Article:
His birth was scheduled to be induced on Sunday morning, but like the good child of his punctual mom, his water broke early Sunday morning all on its own. Having spent the week preparing, the trio of his momma, poppa, and tia (that’s me) calmly broke our fast, picked up our bags, and moseyed to the hospital. Several hours of intense labour yielded little result in the dilation department, so an oxytocin drip and epidural ensued. Dealing with contractions had felt like a battle zone. The sharp contrast with the Land of Epiduria was bizarre. Now Tobi was lying in a bed instead of pacing, rocking, moaning, and we were sitting calmly by her side instead of coaxing, massaging, clenching hands. So oddly civilized.
Not long after, the nurses jested that we’d be on our own during the afternoon because Canada was playing USA during the final hockey game of the Olympics. Although not left entirely to our devices, supervision was scarce from 3-6pm; the nurses were huddled around the lounge TV, radios played elsewhere, and our student nurse would pop in to check on Tobi & update us on the game. As Canada won gold, we could hear cheers from all corners of the building.
Nearly 4 hours later, the baby was ready to be born. She pushed like a warrior, my little sister. I was so proud of her that I could hardly count – my job during the final labour. After 20 minutes, the baby came out in a whoosh of squirming body, flailing arms, wiggling fingers, blinking eyes, and audible cries. He was here. He was healthy. He was beautiful. And he was big! 8 pounds, 10 ounces. Hairy head, fuzzy back, long fingers and toes, perfect little face. They placed him on her chest and I cried and clapped and laughed as they met for the first time.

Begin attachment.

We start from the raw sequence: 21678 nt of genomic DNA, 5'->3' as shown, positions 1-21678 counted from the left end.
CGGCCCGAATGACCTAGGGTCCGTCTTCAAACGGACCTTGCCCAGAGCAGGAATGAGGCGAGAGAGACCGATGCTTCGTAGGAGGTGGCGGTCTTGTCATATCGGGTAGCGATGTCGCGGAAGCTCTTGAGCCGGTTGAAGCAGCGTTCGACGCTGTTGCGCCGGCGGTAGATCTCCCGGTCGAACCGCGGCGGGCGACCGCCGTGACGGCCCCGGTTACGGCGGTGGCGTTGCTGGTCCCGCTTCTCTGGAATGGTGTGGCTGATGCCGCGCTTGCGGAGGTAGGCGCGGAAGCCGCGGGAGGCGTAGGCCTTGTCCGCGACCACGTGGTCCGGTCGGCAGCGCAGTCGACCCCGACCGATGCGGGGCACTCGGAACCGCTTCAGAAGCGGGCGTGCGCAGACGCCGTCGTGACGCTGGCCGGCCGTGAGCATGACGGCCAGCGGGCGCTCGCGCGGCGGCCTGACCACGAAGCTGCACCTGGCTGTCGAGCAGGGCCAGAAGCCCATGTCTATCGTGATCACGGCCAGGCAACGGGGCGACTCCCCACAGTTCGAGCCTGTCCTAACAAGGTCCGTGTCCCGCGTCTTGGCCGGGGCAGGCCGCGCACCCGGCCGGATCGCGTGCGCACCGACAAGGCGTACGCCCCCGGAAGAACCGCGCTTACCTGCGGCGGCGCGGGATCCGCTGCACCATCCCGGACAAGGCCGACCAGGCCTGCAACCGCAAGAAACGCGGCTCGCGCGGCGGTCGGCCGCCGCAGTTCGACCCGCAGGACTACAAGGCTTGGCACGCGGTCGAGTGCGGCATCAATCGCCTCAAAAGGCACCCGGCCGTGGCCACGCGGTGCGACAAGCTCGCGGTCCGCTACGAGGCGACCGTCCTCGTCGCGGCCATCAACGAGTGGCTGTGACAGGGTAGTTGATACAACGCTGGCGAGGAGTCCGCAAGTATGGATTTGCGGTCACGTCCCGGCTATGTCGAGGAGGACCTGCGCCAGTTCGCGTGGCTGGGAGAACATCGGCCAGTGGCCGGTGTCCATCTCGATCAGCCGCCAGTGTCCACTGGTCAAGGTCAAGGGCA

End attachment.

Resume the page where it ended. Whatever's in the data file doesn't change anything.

It was ‘Everything’, I later said. It was beautiful and gruesome, it was exciting and boring, it was ecstasy and it was agony. Fascinating. Also fascinating was the changes and experiences that Tobi underwent over the next few days as her body began to heal, and she began to learn to be a mother.
For my part, I tried to help. I did the laundry. I cleaned. I made Tobi sleep. I learned how to hold and comfort a newborn, how and when to change his diaper, how and when to feed him, how and when to burp him. I took pleasure in the age-old pasttime of staring at the baby – he was so funny! I loved when he’d fall asleep in the middle of the awkward process of burping a small creature who cannot even sit up. The simple pleasure of his small warm body in my arms.
In the days before Jakob came home, I spent time at my parents’ new house outside the Marlborough forest near Smiths Falls, Ontario. I worked on my paper, I watched birds and squirrels at feeders, skiied to explore the woods. I talked with my parents, and I took my dusk glass of wine as they did – watching the deer come out of the shadows.
I am back home in Seattle. It is unseasonably cold and I do not want to leave my house. So it’s back to work and to planning the garden and other dreams. I know I was a help to my sister and Peter, but I am more grateful. They were so generous to share this experience with me. I miss our little team!
Jakob falling asleep during a burp
About the title – it’s a line from the movie ‘Willow‘ – anyone recognize it?